Eighth-Century B.C.E. Assyrian Scarab Discovered by Hiker in Lower Galilee

Winter rains reveal a buried gem.
Round face of the Scarab Seal
Anastasia Shapiro/Israel Antiquities Authority

When Erez Avrahamov, a resident of Peduel, Israel, on two days’ leave from military service, went for a hike in the Tabor Stream Nature Reserve in Lower Galilee, he didn’t expect that he would be calling the Israel Antiquities Authority (iaa) with a discovery.

Erez Avrahamov with the seal
Erez Abrahamov

While hiking, an orange glimmer caught his attention. “After picking it up, I noticed engravings on it resembling a scarab,” he said in a press release issued today. “I contacted and reported the amazing find to the Israel Antiquities Authority.”

What Avrahamov had discovered was a nearly 2,800-year-old First Temple Period Assyrian scarab seal.

Scarab seals are named after their design, which resembles a scarab beetle. They are particularly common in ancient Egypt but are also found in other regions, including the Levant and Mesopotamia. This particular scarab, made of carnelian (a semi-precious stone), depicts a griffin, or winged-horse motif. “Similar scarabs were dated to the eighth century b.c.e.,” stated Prof. Othmar Keel of the University of Fribourg in Switzerland, an expert in this field.

The flat face of the scarab seal depicting a griffin
Anastasia Shapiro/Israel Antiquities Authority

Avrahamov discovered the artifact at the foot of Tel Rekhesh. According to iaa representative Nir Distelfeld, who received Avrahamov’s call, this site “one of the important tel sites in the north of the country” and “is identified as the city of ‘Anaharath’ (Joshua 19:19) within the territory of the tribe of Issachar.”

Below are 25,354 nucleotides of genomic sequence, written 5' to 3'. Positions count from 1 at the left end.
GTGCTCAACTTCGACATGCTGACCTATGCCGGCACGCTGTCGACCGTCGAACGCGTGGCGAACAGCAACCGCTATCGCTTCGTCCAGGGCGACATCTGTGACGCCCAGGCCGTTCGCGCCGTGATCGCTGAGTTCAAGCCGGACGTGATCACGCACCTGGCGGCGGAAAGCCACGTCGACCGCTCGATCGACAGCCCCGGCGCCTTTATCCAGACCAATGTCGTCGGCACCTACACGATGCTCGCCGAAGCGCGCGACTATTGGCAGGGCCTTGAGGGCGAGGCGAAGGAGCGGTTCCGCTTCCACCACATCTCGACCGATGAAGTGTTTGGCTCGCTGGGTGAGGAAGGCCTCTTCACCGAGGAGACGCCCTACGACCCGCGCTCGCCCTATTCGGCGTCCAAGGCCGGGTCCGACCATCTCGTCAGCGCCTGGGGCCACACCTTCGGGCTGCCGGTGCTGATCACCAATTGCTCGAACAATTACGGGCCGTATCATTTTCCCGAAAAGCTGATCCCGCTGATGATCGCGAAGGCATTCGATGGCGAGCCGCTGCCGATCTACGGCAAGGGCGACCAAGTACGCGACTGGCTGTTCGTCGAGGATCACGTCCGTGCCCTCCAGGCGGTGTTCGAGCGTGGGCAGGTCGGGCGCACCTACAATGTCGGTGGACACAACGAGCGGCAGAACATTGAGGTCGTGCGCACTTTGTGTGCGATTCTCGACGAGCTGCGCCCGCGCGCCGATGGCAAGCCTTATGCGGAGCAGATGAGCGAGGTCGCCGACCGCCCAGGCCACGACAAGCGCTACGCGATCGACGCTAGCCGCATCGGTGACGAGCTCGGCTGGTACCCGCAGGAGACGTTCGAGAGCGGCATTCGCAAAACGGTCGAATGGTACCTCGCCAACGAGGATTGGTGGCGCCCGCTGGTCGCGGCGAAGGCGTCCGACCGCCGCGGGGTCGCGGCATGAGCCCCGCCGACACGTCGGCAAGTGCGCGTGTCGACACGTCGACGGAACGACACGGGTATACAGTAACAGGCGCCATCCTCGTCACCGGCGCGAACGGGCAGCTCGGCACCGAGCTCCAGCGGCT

While further analysis awaits, Dr. Yitzhak Paz, an archaeologist who has excavated Tel Rekhesh since 2006, provided additional context:

One of the most important periods of settlement dates back to the [latter half of the] Iron Age. … During this period, a large citadel stood atop the mound containing fortified structures, paved bathrooms, halls and ceremonial chambers, which belonged to the Assyrian rule. This rule was responsible for the destruction of the kingdom of Israel. The scarab discovered at Tel Rekhesh may be from the period of the Assyrian rule and may indicate the presence of Assyrian officials (or perhaps Babylonian) at Tel Rekhesh during this period.

The griffin appearing on the seal is a known artistic motif in ancient Near Eastern art and is common on seals from the Iron Age. Considering the scarcity of finds discovered so far in the area of the citadel, and if indeed the seal can be dated to the late Iron Age based on iconographic considerations, it may be possible to link the seal to the Assyrian presence in the citadel of Tel Rekhesh, which may be a discovery of great significance!

Erez Abrahamov

“Every winter, with the arrival of the rainy season, antiquities begin to ‘float’ and rise above the surface,” commented Eli Eskosido, director of the iaa. He urged the public to adhere to the laws and report finds to the iaa, emphasizing that “the exact place of discovery is crucial for extracting knowledge about it.”

Avrahamov’s discovery comes barely a year after another discovery of a scarab by a young hiker. Given the rich history of Israel, however, maybe that shouldn’t be a surprise.

Let the Stones Speak